JIBE Takes Helping Veterans to a Whole New Level
The United States Military is a land unto itself. It’s a place where the language is a sub-dialect of English focused on the specific tasks and realities of military life. It’s hard to overestimate the difference between being inside and being a civilian.
At about $1 Trillion in annual budget outlays, the first layer of Defense spending is over 4% of the economy. When you add the local impact of those dollars, it’s easy to argue that Defense has a 10% footprint. The size of the budget swings significantly depending on whether the military is actively engaged in conflict operations.
It involves a lot of people. Roughly 1.5 million people are active military, 500 thousand civilians support them, another 900 thousand are in ‘reserve’ forces. That’s nearly 3 Million before you count the various shapes and kinds of Defense contractors, vendors, suppliers and family members. (Wikipedia)
The unique tasks and orientations of the military make it a relatively closed ecosystem. But when it shrinks and swells, it has significant consequence for the worlds around it. Military veterans have extraordinary levels of experience. Responsibility, which is won slowly in civilian life is big and rapidly acquired. Being responsible for the lives and safety of your peers on an always on basis matures active duty personnel quickly.
Because it is a highly technical environment, veterans are comfortable with the complexities of decision making in a high stress, high data, high ambiguity environment.
Under ‘normal circumstances’, about 250 thousand people leave the active duty military each year. As the various global conflicts conclude that number will grow for the next several years. The predictable problems associated with translating military experience into civilian language significantly slows the rate at which veterans make the transition.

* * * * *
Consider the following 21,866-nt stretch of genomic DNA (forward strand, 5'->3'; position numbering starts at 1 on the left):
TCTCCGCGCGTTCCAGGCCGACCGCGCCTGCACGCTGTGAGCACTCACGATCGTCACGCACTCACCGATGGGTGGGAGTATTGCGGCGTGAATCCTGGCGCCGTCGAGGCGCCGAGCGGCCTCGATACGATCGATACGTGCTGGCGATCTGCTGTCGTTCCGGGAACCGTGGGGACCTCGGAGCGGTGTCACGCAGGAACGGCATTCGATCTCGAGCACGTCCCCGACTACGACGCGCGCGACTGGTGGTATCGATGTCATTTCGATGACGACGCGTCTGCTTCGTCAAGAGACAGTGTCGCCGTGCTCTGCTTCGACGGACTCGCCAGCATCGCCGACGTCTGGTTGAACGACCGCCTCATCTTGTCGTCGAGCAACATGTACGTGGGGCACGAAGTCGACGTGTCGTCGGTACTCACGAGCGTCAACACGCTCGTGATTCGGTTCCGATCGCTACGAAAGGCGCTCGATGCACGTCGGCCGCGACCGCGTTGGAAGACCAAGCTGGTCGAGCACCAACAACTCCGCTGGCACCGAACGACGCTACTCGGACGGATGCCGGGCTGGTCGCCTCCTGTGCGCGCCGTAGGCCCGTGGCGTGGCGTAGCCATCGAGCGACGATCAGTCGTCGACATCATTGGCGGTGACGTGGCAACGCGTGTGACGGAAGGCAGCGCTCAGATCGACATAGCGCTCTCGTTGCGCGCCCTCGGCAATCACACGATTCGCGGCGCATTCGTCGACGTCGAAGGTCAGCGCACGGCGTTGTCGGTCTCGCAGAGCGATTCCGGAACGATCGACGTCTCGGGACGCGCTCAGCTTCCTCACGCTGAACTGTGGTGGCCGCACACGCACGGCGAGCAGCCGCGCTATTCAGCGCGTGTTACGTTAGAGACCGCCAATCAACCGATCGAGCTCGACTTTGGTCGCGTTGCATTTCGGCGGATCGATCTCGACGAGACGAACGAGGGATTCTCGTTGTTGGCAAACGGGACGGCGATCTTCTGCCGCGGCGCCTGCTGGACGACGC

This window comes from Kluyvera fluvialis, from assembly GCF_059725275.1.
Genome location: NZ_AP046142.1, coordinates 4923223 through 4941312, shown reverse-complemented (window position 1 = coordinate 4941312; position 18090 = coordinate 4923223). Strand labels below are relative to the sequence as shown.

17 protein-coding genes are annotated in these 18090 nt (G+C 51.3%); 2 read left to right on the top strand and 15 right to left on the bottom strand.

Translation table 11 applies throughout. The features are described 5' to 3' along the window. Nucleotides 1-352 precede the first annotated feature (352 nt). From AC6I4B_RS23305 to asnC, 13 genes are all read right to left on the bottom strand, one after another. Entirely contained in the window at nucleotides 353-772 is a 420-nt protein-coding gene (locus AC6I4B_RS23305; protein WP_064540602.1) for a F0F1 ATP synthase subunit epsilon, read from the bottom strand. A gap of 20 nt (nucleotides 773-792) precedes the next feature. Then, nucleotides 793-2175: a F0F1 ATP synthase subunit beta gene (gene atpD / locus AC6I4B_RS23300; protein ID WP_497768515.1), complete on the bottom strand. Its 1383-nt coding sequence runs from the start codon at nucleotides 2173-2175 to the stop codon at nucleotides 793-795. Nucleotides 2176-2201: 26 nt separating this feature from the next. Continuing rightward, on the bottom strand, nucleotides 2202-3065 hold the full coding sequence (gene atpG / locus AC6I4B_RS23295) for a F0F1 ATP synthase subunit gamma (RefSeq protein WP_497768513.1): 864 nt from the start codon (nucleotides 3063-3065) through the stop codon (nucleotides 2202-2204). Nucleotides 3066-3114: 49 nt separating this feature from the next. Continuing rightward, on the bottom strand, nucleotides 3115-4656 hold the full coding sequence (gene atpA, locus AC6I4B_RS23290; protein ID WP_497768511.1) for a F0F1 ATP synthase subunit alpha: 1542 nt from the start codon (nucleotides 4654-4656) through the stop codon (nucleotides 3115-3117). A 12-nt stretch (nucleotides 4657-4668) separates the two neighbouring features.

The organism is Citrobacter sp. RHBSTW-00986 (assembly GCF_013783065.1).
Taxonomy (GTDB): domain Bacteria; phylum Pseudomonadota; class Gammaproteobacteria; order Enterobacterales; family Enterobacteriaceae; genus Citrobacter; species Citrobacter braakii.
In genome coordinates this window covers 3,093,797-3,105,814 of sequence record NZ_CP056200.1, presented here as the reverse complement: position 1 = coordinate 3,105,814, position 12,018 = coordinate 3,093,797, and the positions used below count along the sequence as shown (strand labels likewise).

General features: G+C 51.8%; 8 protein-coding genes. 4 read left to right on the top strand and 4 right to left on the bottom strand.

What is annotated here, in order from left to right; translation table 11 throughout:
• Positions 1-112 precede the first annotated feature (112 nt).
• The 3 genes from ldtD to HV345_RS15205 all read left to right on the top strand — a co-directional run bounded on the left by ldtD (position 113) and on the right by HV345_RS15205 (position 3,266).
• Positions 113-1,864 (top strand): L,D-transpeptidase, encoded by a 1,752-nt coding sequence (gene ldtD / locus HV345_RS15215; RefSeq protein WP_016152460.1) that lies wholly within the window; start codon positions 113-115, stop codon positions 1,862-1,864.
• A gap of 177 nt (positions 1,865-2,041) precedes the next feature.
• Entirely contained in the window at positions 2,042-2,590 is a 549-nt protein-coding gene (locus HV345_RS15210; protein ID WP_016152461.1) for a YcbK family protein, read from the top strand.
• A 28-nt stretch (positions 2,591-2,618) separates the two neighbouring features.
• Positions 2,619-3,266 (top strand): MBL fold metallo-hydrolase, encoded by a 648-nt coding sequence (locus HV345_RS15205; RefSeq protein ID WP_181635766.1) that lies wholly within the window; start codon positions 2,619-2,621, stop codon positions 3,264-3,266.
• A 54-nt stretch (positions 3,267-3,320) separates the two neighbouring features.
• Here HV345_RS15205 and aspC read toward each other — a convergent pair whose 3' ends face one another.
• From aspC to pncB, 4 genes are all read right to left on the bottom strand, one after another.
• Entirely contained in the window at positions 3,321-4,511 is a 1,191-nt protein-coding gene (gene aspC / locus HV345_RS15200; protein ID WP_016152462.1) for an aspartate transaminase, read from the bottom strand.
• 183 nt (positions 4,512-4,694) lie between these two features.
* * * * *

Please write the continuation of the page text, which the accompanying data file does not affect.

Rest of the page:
The unemployment rate for vets is bad and getting worse. "Fair or not, eight years in the Army is viewed by some employers as eight years without private-sector skills and experience," says Business Week. "The skills issue is particularly troubling. Hiring is strongest in jobs that require specialized education, and weakest for blue collar jobs……Even military jobs that are in the right ballpark for growth industries — say, software or electronics technician — may involve specialization that doesn’t readily apply to Silicon Valley’s Web 2.0 or software-services jobs."
The Recruiting industry’s response ranges from the simple to the downright astonishing.
Jobvite recently released "Apps for Heroes", a toolset that allows employers to post jobs directly to the Veterans Job Bank. This simple job cross-posting function makes it easier for employers who want to to reach out to veterans. Jobvite also allows employers to attach a Button to job posting that makes it easy for veterans to attach their military experience to a job application. There is some controversy associated with the approach. Veterans military experience packages include a lot of non-relevant data including health information.
Meanwhile, JIBE, the New York social Recruiting startup, has taken the game to a whole new level.
JIBE’s job matching tool for vets translates veterans skills into the language of employers. Veterans enter the military terms for their experience, JIBE translates. It leaves non-relevant, private information in the hands of the vet. On JIBE, a Veteran can find any job, regardless of whether it’s been specifically targeted to them. JIBE automatically matches their skills from their Blue Button to jobs on the site. They don’t need to rely on the company to select it as specifically targeted to them. JIBE also has marked jobs as Veteran Friendly if the company has committed to the President that they are hiring vets.
Although the JIBE tool can be used to cross post to the Veterans Job Bank, JIBE also annotates any jobs from employers who have committed to being veteran friendly. In addition, JIBE also streamlines the tax credit application process by giving employers the information they need in the job application.
It’s amazing to see parts of the industry moving to make life easier for veterans. There appears to be an innovation race that comes down to who can deliver the best actual help to veterans. We score the competition as a win in round one for JIBE.
But, like the problem itself, things are not going to stand still as we tackle the problem of reintegrating our veterans.
John Sumser is the founder, principal author and editor-in-chief of the HRExaminer Online Magazine. John explores the people, technology, ideas and careers of senior leaders in Human Resources and Human Capital. John is the also principal of Two Color Hat where he routinely advises Human Resources, Recruiting Departments and Talent Management teams with product analysis, market segmentation, positioning, strategy and branding guidance.